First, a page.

Residents should be aware of what items they are placing in their recycling bin and whether or not they are recyclable. Recently, the Town was alerted that one load of recycling taken to our contracted recycling center had at least 10% contamination. That means 10% of items or more were not recyclable. When a load meets the 10% threshold the Town is charged a fee. If this happens repeatedly the recycling center will reject Woodbridge recycling.
“Please pay attention to what you put in your trash bin and what goes in your recycling bin!” said First Selectman Beth Heller. “Proper recycling is better for the Earth and for the Town’s bottom line.” The Town pays approximately $37/ton to dispose of recycling and about $65/ton to dispose of trash.
Recycling collection centers are spot monitoring for contamination and sending feedback to municipalities. In April the Town had a contaminated load and again in May. Contaminated loads cost the Town more money. Plastic bags are the most common item that contaminate recycling loads. Another common contamination source is leftover food in containers.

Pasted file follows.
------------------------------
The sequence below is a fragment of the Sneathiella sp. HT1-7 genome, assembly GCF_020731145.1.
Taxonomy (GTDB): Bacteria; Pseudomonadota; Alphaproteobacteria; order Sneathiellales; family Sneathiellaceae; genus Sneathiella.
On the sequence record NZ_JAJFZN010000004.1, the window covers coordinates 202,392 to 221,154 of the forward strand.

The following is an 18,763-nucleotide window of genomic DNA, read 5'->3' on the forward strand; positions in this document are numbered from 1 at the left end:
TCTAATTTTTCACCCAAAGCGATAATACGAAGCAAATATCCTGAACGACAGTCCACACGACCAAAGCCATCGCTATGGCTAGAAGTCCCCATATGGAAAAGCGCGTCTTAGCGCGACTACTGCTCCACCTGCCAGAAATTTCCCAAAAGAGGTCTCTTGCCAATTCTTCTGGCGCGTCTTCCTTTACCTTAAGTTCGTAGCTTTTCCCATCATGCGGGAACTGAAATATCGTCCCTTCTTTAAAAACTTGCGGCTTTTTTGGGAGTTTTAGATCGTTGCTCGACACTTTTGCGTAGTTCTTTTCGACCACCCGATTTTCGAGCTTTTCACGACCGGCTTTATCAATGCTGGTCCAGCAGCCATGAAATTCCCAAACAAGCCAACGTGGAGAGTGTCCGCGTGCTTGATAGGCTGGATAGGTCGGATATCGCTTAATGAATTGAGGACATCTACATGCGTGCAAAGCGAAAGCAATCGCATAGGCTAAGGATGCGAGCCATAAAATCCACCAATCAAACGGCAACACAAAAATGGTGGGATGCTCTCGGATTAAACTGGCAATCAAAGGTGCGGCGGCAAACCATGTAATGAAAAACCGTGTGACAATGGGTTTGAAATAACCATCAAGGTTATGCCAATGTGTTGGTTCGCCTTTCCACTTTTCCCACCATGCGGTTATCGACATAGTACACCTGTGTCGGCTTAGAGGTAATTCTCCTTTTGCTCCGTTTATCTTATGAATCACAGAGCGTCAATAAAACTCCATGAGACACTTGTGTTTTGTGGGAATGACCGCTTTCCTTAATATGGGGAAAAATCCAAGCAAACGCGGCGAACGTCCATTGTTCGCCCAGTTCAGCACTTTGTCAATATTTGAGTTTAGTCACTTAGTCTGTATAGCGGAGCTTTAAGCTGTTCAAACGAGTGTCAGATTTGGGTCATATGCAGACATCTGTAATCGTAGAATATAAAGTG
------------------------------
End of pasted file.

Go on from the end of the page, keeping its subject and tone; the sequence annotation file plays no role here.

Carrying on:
Residents are encouraged to visit the “recycle wizard” at recyclect.com to learn if specific items can be recycled. A few examples of non-recyclable items are: pizza boxes; black plastic; shredded paper; bottle caps.
The State is facing a looming trash crisis and the expectation is that the cost to dispose of trash will continue to rise. The Town is encouraging residents to think before they throw. To date, the Town has installed a scale at the Transfer Station to charge haulers by weight before it is delivered to the trash-to-energy facility. The scale is now also used for residents disposing of bulky trash items such as furniture or demolition materials. In addition, the Town has a separate glass recycling container so that residents may dispose of glass for recycling. Glass is heavy and often breaks, thereby contaminating other recyclables.